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Campus is buzzing with conversation about the drinking culture here on campus. Whether you call it binge drinking, high-risk drinking, or getting wasted, there’s one thing we can all agree upon– we don’t want anyone to drink dangerously. One of the ways that the Student Assembly is partnering with the administration to make some positive changes is through the National Collegiate Health Improvement Project, an 18-month project with effects that will hopefully last much longer. Some refer to this project as the Dartmouth Collaborative, but most people call it “N-Chip” (think Frito-Lay). In this post and a few more in the future, I’ll share a little bit of the work that we’re doing and the successes that we’ve had.
The goal of this particular “Learning Collaborative on High Risk Drinking” is to improve student health related to dangerous drinking by using public health models of analysis. In other words, looking at high risk drinking from many different angles including policy, enforcement, culture change, etc.
The key point, though, is that we’re “putting evidence into practice” and trying lots of little “interventions,” then coming together as a collaborative and sharing what works, what doesn’t, and what we can do better. We use a PDSA model which stands for Plan, Do, Study, Act. So more or less, you plan a small intervention (such as adding a screening question to the routine of a few counselors at Gannett), go ahead and do it, collect data (this is key), and then act by implementing the “do” at a larger scale or make an appropriate policy change.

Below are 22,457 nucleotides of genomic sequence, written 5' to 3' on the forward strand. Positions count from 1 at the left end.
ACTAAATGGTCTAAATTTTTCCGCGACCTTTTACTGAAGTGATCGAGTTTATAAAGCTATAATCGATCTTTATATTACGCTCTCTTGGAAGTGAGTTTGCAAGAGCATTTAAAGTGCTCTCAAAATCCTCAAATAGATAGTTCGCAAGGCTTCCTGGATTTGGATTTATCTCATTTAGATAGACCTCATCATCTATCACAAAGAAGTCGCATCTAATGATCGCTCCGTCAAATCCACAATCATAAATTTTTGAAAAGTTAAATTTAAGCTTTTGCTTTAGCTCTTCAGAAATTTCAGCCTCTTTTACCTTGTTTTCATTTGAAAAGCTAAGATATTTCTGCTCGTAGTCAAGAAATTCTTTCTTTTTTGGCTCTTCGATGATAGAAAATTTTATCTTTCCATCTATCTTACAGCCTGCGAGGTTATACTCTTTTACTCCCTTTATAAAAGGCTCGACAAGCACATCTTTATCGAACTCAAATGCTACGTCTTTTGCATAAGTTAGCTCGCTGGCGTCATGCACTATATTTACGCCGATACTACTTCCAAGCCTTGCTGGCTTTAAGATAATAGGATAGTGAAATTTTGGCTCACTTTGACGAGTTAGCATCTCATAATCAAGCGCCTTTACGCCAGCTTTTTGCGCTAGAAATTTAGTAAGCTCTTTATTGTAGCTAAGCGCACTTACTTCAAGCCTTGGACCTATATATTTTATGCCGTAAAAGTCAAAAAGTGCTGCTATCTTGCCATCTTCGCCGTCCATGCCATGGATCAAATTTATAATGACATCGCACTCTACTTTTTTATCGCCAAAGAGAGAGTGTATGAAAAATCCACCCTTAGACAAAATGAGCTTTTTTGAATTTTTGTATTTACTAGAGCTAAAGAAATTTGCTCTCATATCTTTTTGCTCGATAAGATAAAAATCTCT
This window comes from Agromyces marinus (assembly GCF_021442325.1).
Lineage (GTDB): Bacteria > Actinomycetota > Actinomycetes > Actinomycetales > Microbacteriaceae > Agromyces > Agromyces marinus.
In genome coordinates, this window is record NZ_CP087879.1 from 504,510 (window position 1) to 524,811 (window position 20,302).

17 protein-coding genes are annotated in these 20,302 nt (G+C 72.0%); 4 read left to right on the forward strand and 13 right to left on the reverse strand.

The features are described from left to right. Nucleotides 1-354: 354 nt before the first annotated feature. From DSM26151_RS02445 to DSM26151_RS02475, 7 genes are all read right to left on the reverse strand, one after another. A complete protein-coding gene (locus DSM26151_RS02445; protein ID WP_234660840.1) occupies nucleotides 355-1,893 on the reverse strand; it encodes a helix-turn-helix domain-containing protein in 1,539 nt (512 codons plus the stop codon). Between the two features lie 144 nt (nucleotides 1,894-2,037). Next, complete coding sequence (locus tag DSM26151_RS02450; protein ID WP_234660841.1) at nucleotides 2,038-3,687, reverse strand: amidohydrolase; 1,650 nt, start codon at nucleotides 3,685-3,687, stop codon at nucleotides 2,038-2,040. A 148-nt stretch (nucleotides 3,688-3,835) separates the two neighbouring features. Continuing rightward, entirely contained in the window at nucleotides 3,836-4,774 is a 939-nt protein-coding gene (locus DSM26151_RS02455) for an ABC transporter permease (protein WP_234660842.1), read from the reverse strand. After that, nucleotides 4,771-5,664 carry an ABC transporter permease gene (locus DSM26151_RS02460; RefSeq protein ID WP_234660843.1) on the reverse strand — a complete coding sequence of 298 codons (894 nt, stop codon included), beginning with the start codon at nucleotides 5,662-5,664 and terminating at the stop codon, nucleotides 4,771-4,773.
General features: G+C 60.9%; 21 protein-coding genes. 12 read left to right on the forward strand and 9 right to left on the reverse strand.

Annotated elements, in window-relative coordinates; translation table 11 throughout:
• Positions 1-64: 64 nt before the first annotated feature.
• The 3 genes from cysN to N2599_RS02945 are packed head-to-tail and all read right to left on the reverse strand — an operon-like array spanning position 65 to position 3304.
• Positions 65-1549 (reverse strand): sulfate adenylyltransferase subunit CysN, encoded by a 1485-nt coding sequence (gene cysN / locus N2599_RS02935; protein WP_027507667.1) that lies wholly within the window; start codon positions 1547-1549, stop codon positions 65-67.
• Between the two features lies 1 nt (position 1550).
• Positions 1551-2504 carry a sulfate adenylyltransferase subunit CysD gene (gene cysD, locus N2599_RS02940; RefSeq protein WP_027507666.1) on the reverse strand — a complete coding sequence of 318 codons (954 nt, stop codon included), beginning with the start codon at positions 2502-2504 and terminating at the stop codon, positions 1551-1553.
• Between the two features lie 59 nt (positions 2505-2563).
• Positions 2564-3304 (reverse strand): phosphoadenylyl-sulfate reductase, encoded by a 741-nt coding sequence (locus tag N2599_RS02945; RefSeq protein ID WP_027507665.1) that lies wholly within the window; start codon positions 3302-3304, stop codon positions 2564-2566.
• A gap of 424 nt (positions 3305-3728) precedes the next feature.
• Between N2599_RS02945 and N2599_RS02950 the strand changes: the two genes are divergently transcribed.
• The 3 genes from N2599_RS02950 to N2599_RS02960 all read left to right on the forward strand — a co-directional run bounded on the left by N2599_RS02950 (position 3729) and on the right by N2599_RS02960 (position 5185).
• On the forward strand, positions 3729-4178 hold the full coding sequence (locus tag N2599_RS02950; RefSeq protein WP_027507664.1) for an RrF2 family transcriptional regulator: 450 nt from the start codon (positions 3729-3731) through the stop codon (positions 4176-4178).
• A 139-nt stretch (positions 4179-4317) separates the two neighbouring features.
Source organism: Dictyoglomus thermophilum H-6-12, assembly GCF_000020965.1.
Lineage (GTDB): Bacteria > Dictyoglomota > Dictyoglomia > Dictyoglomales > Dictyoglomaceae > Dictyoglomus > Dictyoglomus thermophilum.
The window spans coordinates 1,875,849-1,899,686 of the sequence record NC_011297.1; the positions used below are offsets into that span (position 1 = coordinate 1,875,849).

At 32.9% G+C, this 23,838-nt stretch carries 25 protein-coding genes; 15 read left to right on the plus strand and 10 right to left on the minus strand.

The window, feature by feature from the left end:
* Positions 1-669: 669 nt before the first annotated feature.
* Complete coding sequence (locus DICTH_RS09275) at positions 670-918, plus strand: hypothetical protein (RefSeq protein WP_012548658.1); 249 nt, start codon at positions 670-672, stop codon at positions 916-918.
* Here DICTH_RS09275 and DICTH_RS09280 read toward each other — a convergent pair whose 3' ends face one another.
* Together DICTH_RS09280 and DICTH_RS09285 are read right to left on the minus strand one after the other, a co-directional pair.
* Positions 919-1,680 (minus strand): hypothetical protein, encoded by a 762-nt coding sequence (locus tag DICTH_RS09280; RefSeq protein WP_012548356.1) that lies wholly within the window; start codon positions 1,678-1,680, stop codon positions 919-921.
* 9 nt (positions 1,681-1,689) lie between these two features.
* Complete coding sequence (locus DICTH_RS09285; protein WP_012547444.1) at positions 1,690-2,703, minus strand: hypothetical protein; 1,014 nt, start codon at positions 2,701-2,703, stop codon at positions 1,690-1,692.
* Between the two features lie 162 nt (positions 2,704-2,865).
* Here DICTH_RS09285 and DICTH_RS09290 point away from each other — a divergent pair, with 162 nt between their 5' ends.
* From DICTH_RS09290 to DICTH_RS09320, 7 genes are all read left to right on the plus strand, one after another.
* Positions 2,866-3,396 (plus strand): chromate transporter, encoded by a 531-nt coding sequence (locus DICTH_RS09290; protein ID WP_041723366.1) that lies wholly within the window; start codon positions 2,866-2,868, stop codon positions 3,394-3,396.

32 schools participate in the collaborative, representing a wide variety of different campuses. Some are small community colleges, huge state schools with big athletic programs, schools with greek systems that rival even ours in size, and even an all-women school. Each school includes a diverse team from their University (Cornell’s team includes VP of Student and Academic Services Susan Murphy, Dean of Students Kent Hubbell, Chief of Police Kathy Zoner, Director of Mental Health Initiatives Tim Marchell, Assistant Dean of Students for Fraternity and Sorority Affairs Travis Apgar, among other influential administrators on campus). At least part of our team meets once a week, and there are monthly conference calls with all of the other schools in the collaborative paired with an expert presentation. In a future post, I’ll tell you all about my recent trip to Austin, Texas for an all-collaborative meeting with Executive VP of the Student Assembly, Adam Gitlin, and our experiences there.
If you’re looking for more information about the collaborative, head to http://www.nchip.org/. And, as always, feel free to reach out to me as one of your At-Large Representatives.
Thanks for reading!
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